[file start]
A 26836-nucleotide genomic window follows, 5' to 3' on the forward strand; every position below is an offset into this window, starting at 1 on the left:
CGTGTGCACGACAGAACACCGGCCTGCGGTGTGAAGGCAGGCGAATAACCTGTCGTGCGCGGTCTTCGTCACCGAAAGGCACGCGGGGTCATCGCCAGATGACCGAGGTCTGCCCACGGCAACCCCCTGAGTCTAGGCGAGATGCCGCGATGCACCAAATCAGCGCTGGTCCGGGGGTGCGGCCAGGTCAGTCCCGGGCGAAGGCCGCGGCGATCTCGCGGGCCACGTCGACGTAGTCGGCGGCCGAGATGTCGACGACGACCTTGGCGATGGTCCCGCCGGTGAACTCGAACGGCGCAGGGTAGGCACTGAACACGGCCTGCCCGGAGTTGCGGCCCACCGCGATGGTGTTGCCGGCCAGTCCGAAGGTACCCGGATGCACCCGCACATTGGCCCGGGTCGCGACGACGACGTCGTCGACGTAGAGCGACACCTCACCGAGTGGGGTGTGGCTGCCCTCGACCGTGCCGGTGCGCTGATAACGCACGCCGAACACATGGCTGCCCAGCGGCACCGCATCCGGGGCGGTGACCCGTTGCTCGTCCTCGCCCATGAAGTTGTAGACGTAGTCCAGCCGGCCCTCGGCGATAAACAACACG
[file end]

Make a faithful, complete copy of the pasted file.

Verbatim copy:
A 26836-nucleotide genomic window follows, 5' to 3' on the forward strand; every position below is an offset into this window, starting at 1 on the left:
CGTGTGCACGACAGAACACCGGCCTGCGGTGTGAAGGCAGGCGAATAACCTGTCGTGCGCGGTCTTCGTCACCGAAAGGCACGCGGGGTCATCGCCAGATGACCGAGGTCTGCCCACGGCAACCCCCTGAGTCTAGGCGAGATGCCGCGATGCACCAAATCAGCGCTGGTCCGGGGGTGCGGCCAGGTCAGTCCCGGGCGAAGGCCGCGGCGATCTCGCGGGCCACGTCGACGTAGTCGGCGGCCGAGATGTCGACGACGACCTTGGCGATGGTCCCGCCGGTGAACTCGAACGGCGCAGGGTAGGCACTGAACACGGCCTGCCCGGAGTTGCGGCCCACCGCGATGGTGTTGCCGGCCAGTCCGAAGGTACCCGGATGCACCCGCACATTGGCCCGGGTCGCGACGACGACGTCGTCGACGTAGAGCGACACCTCACCGAGTGGGGTGTGGCTGCCCTCGACCGTGCCGGTGCGCTGATAACGCACGCCGAACACATGGCTGCCCAGCGGCACCGCATCCGGGGCGGTGACCCGTTGCTCGTCCTCGCCCATGAAGTTGTAGACGTAGTCCAGCCGGCCCTCGGCGATAAACAACACG